The government and the board of Anglo Irish Bank decided to operate the nationalised property lender as a going concern because it would have cost them €60bn to wind the institution down, the bank's own estimates indicate.
Anglo, which reported a record €4.1bn half-year loss on Friday, estimated it could lose up to three-quarters of its €80bn in customer and corporate funding if it ceased operating as normal, forcing the government to make up the deficit, finance director Matt Moran told the Sunday Tribune.
As a result, the government has effectively been forced to sink €4bn in capital into the stricken bank to keep it alive, as the billions in bad debt charges on its property development loans have destroyed its equity.
Often a business in this situation would enter into liquidation, but Anglo Irish – with input from the Department of Finance – concluded that this would be far more expensive than recapitalisation.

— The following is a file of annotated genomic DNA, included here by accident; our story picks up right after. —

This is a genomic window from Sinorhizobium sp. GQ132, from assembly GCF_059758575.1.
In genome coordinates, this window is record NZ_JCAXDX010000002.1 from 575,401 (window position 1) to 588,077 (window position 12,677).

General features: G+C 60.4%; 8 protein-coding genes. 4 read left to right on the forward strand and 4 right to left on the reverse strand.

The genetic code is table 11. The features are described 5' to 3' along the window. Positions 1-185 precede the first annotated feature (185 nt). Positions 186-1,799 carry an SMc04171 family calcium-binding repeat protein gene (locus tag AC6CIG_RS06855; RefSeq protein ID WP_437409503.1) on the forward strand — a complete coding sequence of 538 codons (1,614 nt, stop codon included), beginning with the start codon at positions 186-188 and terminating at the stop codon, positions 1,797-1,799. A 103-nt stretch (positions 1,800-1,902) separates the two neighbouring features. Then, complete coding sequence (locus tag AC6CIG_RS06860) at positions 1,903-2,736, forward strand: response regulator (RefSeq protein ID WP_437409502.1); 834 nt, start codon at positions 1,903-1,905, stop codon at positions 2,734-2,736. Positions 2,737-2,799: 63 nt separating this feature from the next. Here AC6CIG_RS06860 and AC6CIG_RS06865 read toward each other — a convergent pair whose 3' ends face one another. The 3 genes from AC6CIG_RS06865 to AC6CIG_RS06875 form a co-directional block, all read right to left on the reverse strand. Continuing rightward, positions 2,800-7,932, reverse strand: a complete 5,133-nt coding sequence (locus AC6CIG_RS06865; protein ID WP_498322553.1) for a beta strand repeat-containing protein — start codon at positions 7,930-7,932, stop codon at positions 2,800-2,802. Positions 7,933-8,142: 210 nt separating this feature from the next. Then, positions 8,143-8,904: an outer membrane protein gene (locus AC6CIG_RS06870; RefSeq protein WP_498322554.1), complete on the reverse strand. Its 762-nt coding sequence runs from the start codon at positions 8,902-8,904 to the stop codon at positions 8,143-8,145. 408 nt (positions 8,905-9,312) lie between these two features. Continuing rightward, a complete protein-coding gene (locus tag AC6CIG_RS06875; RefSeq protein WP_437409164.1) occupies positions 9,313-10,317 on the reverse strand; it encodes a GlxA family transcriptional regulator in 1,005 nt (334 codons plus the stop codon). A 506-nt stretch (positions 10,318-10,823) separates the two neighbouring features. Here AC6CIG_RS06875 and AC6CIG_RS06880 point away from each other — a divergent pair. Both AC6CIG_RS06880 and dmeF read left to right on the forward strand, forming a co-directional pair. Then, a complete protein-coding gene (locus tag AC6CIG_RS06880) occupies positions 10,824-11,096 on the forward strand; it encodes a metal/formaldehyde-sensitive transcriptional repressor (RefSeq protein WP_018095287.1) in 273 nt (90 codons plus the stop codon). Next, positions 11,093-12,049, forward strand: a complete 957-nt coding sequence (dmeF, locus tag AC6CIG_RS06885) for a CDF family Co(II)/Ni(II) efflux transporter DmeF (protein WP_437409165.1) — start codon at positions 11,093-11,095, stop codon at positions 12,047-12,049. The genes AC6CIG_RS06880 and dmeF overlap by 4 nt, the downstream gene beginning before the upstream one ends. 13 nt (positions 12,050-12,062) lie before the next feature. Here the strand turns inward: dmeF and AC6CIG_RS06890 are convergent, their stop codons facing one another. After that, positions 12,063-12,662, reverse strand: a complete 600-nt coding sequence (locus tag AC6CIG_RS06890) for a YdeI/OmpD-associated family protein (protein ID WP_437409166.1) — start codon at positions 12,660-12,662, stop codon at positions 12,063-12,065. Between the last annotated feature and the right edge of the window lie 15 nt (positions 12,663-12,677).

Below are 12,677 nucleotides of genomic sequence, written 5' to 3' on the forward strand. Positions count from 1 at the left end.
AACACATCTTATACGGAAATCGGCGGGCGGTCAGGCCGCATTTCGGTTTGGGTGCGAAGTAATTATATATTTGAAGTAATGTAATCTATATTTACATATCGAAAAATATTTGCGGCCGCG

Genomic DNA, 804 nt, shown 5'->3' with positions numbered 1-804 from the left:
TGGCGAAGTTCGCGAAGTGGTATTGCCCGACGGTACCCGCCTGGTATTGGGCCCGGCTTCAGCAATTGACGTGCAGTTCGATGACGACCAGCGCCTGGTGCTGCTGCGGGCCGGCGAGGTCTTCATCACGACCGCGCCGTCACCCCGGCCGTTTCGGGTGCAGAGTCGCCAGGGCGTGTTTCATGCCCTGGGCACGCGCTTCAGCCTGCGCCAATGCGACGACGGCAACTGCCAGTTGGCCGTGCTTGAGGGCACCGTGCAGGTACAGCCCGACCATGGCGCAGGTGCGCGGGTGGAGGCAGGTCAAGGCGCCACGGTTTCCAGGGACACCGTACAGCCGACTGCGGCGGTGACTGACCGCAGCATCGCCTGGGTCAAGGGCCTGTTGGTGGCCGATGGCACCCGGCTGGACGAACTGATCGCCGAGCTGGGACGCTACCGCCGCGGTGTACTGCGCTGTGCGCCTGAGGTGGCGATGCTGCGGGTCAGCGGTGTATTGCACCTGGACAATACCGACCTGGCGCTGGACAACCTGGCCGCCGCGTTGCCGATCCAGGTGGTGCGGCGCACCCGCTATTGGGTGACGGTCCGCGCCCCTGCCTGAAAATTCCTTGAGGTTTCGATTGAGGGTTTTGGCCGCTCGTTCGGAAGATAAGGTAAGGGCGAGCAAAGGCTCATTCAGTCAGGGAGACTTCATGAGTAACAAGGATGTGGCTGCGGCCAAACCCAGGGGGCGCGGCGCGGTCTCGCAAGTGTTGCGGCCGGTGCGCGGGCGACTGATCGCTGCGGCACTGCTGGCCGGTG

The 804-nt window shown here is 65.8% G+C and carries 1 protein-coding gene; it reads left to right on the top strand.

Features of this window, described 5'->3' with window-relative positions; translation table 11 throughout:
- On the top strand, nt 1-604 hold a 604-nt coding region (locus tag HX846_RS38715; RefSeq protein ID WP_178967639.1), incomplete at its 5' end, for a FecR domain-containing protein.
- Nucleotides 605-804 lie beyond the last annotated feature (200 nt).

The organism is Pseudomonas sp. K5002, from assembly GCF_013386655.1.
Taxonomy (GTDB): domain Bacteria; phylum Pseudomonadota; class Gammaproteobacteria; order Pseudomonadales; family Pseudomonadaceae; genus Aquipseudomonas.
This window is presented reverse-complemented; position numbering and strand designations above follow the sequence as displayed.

Anglo executive chairman Donal O'Connor said in a statement before the bank's interim results last Friday that "any wind-up option would be very costly for the Irish taxpayer".
He later told reporters that an immediate liquidation of the bank would result in a "huge fire sale" of assets at extreme discounts, while a more orderly, long-term wind-down would not be welcomed by depositors or the foreign debt investors Anglo depends on for its funding.
"The experience of other banks shows nobody wants to commit to a relationship with a bank in a wind-down situation," O'Connor said.
Moran told the Sunday Tribune that not only would depositors – both corporate and retail – flee the bank if it shut its doors, but the government would lose access to most of the bank's capital markets funding, which he said is provided by institutions that lend to banks but not governments.
The British government sold the deposit book of nationalised building society Bradford & Bingley and replaced it with £18bn in funding precisely to avoid this problem. But proportionally Anglo's funding base is much larger. Its deposits alone are €64bn – more than twice the government's budgetary borrowing needs for 2009.
Anglo is already depending on €23.5bn in emergency funding lines provided by the European Central Bank and the Central Bank of Ireland to remain liquid.